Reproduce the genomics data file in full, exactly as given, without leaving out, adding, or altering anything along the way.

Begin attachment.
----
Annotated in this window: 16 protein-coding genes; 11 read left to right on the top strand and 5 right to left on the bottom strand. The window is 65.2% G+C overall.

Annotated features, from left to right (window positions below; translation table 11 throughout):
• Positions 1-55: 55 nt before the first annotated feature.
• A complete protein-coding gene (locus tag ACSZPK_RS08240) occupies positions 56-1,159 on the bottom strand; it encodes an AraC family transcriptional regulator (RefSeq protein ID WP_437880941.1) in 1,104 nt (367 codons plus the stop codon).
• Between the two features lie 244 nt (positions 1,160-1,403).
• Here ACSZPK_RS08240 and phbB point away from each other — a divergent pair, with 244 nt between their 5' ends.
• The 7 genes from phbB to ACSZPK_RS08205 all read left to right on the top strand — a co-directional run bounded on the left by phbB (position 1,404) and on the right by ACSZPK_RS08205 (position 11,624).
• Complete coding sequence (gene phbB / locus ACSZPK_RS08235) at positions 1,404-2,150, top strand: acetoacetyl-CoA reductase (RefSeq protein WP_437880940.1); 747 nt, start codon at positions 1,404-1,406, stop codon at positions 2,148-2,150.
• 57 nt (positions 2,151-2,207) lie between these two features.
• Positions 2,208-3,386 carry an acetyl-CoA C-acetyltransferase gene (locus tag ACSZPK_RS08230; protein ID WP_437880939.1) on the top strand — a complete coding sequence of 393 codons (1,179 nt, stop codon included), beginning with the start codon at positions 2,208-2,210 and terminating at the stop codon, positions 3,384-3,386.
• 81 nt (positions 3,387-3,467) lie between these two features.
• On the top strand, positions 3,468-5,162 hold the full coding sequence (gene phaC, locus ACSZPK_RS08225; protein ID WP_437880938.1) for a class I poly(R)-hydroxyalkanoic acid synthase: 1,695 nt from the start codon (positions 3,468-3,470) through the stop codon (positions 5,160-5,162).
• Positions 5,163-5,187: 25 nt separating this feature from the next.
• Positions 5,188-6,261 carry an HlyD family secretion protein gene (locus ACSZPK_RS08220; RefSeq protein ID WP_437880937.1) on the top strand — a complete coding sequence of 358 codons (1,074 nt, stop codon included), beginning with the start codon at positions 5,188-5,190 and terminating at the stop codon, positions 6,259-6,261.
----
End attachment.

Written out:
Annotated in this window: 16 protein-coding genes; 11 read left to right on the top strand and 5 right to left on the bottom strand. The window is 65.2% G+C overall.

Annotated features, from left to right (window positions below; translation table 11 throughout):
• Positions 1-55: 55 nt before the first annotated feature.
• A complete protein-coding gene (locus tag ACSZPK_RS08240) occupies positions 56-1,159 on the bottom strand; it encodes an AraC family transcriptional regulator (RefSeq protein ID WP_437880941.1) in 1,104 nt (367 codons plus the stop codon).
• Between the two features lie 244 nt (positions 1,160-1,403).
• Here ACSZPK_RS08240 and phbB point away from each other — a divergent pair, with 244 nt between their 5' ends.
• The 7 genes from phbB to ACSZPK_RS08205 all read left to right on the top strand — a co-directional run bounded on the left by phbB (position 1,404) and on the right by ACSZPK_RS08205 (position 11,624).
• Complete coding sequence (gene phbB / locus ACSZPK_RS08235) at positions 1,404-2,150, top strand: acetoacetyl-CoA reductase (RefSeq protein WP_437880940.1); 747 nt, start codon at positions 1,404-1,406, stop codon at positions 2,148-2,150.
• 57 nt (positions 2,151-2,207) lie between these two features.
• Positions 2,208-3,386 carry an acetyl-CoA C-acetyltransferase gene (locus tag ACSZPK_RS08230; protein ID WP_437880939.1) on the top strand — a complete coding sequence of 393 codons (1,179 nt, stop codon included), beginning with the start codon at positions 2,208-2,210 and terminating at the stop codon, positions 3,384-3,386.
• 81 nt (positions 3,387-3,467) lie between these two features.
• On the top strand, positions 3,468-5,162 hold the full coding sequence (gene phaC, locus ACSZPK_RS08225; protein ID WP_437880938.1) for a class I poly(R)-hydroxyalkanoic acid synthase: 1,695 nt from the start codon (positions 3,468-3,470) through the stop codon (positions 5,160-5,162).
• Positions 5,163-5,187: 25 nt separating this feature from the next.
• Positions 5,188-6,261 carry an HlyD family secretion protein gene (locus ACSZPK_RS08220; RefSeq protein ID WP_437880937.1) on the top strand — a complete coding sequence of 358 codons (1,074 nt, stop codon included), beginning with the start codon at positions 5,188-5,190 and terminating at the stop codon, positions 6,259-6,261.